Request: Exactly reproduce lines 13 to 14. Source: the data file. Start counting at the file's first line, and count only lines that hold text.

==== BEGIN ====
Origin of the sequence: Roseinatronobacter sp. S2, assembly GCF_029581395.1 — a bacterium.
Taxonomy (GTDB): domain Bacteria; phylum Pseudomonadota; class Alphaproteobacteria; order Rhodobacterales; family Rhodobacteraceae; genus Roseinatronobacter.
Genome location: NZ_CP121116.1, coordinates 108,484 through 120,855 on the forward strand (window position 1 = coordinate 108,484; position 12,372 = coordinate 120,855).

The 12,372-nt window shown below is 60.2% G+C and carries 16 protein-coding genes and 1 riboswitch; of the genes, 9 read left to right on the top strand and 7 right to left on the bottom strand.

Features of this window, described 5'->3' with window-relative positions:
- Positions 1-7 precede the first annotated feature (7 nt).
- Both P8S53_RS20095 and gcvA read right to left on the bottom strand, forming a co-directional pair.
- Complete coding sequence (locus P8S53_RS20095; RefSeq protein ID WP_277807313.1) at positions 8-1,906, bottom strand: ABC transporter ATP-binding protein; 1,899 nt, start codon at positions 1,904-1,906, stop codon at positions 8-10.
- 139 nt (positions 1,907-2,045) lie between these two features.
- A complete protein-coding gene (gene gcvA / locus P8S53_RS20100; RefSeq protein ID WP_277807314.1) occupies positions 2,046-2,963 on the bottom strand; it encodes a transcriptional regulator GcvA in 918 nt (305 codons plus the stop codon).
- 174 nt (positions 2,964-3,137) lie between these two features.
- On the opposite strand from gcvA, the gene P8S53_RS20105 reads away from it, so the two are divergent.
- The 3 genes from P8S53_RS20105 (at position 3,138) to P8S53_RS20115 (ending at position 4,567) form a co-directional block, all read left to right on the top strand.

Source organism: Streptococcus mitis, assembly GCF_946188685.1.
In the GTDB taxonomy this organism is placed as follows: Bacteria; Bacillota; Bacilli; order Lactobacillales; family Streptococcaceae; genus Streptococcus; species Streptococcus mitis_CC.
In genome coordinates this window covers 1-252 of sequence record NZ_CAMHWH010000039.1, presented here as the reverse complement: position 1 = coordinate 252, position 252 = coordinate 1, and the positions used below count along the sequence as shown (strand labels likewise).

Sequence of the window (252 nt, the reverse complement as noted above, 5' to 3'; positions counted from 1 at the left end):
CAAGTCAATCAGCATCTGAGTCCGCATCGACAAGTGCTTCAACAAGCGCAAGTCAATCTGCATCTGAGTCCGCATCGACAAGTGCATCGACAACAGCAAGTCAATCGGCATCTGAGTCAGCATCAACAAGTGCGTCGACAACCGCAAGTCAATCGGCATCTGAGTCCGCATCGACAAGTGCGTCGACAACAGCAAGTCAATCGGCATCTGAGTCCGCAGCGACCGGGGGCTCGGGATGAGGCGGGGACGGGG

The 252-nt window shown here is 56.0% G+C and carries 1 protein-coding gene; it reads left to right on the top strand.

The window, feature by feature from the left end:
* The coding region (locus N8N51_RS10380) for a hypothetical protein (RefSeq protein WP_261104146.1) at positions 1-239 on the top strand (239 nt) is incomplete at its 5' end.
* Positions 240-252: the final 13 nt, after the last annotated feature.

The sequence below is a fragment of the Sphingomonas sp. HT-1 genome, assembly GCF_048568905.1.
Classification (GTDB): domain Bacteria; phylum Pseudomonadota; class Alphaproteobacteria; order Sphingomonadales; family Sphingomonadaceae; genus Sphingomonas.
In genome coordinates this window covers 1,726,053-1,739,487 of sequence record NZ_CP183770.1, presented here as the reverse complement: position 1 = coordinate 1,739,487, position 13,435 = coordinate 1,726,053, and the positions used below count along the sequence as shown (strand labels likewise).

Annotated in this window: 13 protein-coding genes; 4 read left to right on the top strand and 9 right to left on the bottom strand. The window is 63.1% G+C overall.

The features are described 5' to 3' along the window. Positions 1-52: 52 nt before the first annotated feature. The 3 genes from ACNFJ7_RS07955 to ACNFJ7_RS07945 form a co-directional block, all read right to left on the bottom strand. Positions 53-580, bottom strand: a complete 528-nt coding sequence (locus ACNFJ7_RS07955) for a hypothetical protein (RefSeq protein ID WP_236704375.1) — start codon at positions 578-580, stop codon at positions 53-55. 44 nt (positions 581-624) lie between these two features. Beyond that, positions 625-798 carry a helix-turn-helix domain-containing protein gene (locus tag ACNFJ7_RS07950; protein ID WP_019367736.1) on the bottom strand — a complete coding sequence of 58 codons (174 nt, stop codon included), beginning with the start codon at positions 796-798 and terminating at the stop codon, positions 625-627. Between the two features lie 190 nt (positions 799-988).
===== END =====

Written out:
- The 3 genes from P8S53_RS20105 (at position 3,138) to P8S53_RS20115 (ending at position 4,567) form a co-directional block, all read left to right on the top strand.

Source organism: Streptococcus mitis, assembly GCF_946188685.1.